I started out by talking to several other editors to get ideas and find out how the process of publishing works. Jeff and I saved up some money to get started, and once I had the contributors lined up for the first issue, I sent out announcements to try to gather subscribers. For the first two issues, I solicited all the poems and the artwork. I wanted to give Cave Wall a strong foundation and show people the kind of poems I like.

Cutter: Can you talk at all about your aesthetic? This is, loosely, a trick question: I don’t know how to talk about my own aesthetic other than to list folks whose work I admire/enjoy, so I’m honestly curious if there’s a way—if you’ve figured a way—to be concise and clear about what your tastes are like. I’m especially curious about this in the context of CW: how do you decide what work’s included? Have there been poems you’ve liked but thought, well, that’s not Cave Wall enough? And the darker/scarier route, for me: is Cave Wall just fundamentally you? What are the pros and cons of that, if that’s the case?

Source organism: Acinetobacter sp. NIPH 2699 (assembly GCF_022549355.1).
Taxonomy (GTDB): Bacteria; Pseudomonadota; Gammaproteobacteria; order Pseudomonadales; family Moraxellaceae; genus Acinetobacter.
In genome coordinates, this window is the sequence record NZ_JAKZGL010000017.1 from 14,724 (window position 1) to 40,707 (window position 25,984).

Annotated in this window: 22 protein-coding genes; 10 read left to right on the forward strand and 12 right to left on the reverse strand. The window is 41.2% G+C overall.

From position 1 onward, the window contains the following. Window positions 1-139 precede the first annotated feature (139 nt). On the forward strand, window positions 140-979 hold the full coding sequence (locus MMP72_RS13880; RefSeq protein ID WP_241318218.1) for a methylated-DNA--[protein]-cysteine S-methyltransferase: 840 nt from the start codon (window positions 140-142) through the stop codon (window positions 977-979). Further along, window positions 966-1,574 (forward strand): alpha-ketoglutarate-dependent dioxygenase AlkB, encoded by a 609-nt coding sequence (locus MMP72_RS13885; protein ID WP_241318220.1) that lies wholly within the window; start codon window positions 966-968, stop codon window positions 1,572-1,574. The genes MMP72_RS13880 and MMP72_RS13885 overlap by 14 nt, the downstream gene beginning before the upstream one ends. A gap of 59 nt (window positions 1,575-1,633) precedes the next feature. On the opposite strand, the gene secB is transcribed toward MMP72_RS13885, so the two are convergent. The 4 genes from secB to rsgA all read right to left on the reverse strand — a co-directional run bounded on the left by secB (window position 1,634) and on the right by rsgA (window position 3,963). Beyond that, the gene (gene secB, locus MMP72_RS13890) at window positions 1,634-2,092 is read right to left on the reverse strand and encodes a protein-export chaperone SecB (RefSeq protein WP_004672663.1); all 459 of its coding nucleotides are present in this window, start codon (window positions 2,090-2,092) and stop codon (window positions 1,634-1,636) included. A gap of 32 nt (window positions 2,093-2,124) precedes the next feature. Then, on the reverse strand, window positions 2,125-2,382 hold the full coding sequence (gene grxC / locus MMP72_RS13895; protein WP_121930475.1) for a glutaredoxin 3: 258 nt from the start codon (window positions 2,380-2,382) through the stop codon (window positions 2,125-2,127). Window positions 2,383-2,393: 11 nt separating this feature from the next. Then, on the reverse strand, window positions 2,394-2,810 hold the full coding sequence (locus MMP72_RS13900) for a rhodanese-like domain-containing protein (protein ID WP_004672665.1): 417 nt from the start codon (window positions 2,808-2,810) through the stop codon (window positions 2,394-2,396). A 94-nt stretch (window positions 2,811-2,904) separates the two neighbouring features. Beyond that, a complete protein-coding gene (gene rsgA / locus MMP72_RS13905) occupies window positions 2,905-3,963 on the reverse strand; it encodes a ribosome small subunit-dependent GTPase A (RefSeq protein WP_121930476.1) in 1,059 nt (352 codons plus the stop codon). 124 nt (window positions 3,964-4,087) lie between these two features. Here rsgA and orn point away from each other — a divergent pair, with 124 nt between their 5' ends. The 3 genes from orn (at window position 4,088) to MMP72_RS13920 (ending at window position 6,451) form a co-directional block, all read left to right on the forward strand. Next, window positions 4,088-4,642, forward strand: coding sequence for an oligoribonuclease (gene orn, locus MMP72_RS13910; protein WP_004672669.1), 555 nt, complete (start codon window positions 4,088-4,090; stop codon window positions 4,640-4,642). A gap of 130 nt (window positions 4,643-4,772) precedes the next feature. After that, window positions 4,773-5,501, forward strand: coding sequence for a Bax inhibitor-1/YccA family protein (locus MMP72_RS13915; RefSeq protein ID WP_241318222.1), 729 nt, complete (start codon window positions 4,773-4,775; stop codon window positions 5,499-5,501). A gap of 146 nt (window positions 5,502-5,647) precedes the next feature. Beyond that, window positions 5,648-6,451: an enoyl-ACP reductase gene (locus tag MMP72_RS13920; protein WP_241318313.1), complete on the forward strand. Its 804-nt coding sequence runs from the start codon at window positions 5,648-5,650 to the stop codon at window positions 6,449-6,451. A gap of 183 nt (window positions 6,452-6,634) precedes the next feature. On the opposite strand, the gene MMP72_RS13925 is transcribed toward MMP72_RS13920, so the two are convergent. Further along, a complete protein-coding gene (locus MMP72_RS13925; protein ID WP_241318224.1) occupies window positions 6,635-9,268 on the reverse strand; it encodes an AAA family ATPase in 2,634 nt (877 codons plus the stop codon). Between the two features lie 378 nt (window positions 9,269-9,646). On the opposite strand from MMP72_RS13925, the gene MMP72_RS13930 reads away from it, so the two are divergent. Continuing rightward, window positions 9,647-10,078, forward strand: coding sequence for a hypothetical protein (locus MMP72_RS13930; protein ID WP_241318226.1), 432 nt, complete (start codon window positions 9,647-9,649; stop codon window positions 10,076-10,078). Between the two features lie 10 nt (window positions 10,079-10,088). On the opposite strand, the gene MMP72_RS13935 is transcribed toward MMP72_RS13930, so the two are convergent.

Trull: This is good question but a tough one to answer. I think there is a necessary mystery involved in a person’s—and a journal’s—aesthetic. And I’m not sure it’s wise to try to dissect that mystery too much. I read everything I can get my hands on: poetry, fiction, nonfiction, plays, comic books. And it seems to me that poetry is the most diverse genre. There are more different types of poetry being written these days than I could list. And I try to be open to all styles and find that I love a variety of types of poems. I hope that is the aesthetic that applies to Cave Wall, as well. Basically, I don’t care if a poem is long, short, narrative, lyric, funny, sad, random, ordered, etc.—as long as it moves me. That’s what I want from poetry: to be moved in some way, to emerge from the poem a little different from who I was when I entered it.